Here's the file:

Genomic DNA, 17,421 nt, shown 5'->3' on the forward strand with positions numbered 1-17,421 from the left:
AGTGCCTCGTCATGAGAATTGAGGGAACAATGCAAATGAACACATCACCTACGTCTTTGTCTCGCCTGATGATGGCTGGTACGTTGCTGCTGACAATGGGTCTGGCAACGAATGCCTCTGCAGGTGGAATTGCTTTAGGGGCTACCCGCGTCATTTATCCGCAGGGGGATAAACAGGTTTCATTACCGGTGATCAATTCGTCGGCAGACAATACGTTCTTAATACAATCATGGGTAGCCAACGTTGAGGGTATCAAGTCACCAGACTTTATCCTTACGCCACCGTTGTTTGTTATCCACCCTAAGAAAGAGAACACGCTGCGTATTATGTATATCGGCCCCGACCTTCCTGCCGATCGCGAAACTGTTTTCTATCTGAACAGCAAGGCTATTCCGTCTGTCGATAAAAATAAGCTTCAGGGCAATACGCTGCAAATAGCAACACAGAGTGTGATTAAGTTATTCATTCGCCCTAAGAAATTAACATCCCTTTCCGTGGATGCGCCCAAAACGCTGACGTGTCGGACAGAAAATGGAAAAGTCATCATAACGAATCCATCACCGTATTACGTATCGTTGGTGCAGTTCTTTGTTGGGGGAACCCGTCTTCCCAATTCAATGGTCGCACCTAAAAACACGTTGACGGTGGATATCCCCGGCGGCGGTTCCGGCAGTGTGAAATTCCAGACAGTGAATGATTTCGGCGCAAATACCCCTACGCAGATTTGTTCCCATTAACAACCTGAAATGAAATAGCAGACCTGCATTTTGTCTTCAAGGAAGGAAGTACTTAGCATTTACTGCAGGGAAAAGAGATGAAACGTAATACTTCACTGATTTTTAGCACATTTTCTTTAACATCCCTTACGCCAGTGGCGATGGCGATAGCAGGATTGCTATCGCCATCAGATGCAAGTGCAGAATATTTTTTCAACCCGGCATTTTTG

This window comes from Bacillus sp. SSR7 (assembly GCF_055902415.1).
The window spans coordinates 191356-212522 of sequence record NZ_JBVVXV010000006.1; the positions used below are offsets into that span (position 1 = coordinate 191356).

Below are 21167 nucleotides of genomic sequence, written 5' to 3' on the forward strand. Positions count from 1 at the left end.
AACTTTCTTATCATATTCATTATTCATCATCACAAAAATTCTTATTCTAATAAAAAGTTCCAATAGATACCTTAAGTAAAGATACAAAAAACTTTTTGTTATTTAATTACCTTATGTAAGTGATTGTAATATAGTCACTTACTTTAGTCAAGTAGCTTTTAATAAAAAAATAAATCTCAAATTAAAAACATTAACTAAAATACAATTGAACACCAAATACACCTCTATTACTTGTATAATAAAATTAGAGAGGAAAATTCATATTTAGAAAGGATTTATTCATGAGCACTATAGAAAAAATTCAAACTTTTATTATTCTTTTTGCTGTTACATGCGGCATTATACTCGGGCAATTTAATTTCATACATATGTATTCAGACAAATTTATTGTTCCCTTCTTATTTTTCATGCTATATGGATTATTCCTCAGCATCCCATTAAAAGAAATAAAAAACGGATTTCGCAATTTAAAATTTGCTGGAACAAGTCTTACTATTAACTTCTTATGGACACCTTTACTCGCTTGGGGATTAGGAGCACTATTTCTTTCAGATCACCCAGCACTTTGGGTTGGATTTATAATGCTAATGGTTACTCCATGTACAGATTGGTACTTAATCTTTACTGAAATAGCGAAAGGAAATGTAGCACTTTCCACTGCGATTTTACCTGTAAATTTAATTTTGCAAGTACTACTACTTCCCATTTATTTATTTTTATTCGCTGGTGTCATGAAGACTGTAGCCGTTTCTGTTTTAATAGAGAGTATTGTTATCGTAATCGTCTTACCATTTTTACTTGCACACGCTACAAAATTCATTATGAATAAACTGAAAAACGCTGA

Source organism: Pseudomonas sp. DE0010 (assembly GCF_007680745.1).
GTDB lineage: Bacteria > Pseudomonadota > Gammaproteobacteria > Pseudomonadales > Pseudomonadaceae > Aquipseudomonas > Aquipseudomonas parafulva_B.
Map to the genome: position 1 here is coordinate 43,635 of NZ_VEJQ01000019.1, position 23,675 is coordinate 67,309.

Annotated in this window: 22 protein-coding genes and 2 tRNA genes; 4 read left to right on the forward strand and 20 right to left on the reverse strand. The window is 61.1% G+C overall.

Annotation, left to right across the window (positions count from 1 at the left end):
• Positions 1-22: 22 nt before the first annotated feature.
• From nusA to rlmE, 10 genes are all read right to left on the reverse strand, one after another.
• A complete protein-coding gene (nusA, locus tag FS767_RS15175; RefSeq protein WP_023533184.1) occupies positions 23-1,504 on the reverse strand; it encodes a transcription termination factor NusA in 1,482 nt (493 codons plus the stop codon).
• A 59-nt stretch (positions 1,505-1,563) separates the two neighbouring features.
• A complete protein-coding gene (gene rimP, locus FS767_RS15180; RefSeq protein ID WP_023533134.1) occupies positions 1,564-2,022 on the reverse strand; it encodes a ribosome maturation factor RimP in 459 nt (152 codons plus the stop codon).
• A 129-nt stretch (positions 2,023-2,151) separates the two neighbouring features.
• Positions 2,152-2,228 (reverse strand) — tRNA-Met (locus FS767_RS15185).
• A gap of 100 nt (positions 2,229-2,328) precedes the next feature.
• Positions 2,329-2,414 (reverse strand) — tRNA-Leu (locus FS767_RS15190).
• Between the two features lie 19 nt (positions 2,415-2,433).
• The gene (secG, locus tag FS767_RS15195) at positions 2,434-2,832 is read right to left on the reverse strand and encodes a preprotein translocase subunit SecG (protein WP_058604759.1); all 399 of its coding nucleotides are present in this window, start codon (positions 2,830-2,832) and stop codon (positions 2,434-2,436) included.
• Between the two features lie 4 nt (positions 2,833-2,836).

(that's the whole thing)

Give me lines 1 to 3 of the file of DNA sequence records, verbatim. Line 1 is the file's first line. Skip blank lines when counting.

Genomic DNA, 17,421 nt, shown 5'->3' on the forward strand with positions numbered 1-17,421 from the left:
AGTGCCTCGTCATGAGAATTGAGGGAACAATGCAAATGAACACATCACCTACGTCTTTGTCTCGCCTGATGATGGCTGGTACGTTGCTGCTGACAATGGGTCTGGCAACGAATGCCTCTGCAGGTGGAATTGCTTTAGGGGCTACCCGCGTCATTTATCCGCAGGGGGATAAACAGGTTTCATTACCGGTGATCAATTCGTCGGCAGACAATACGTTCTTAATACAATCATGGGTAGCCAACGTTGAGGGTATCAAGTCACCAGACTTTATCCTTACGCCACCGTTGTTTGTTATCCACCCTAAGAAAGAGAACACGCTGCGTATTATGTATATCGGCCCCGACCTTCCTGCCGATCGCGAAACTGTTTTCTATCTGAACAGCAAGGCTATTCCGTCTGTCGATAAAAATAAGCTTCAGGGCAATACGCTGCAAATAGCAACACAGAGTGTGATTAAGTTATTCATTCGCCCTAAGAAATTAACATCCCTTTCCGTGGATGCGCCCAAAACGCTGACGTGTCGGACAGAAAATGGAAAAGTCATCATAACGAATCCATCACCGTATTACGTATCGTTGGTGCAGTTCTTTGTTGGGGGAACCCGTCTTCCCAATTCAATGGTCGCACCTAAAAACACGTTGACGGTGGATATCCCCGGCGGCGGTTCCGGCAGTGTGAAATTCCAGACAGTGAATGATTTCGGCGCAAATACCCCTACGCAGATTTGTTCCCATTAACAACCTGAAATGAAATAGCAGACCTGCATTTTGTCTTCAAGGAAGGAAGTACTTAGCATTTACTGCAGGGAAAAGAGATGAAACGTAATACTTCACTGATTTTTAGCACATTTTCTTTAACATCCCTTACGCCAGTGGCGATGGCGATAGCAGGATTGCTATCGCCATCAGATGCAAGTGCAGAATATTTTTTCAACCCGGCATTTTTG

This window comes from Bacillus sp. SSR7 (assembly GCF_055902415.1).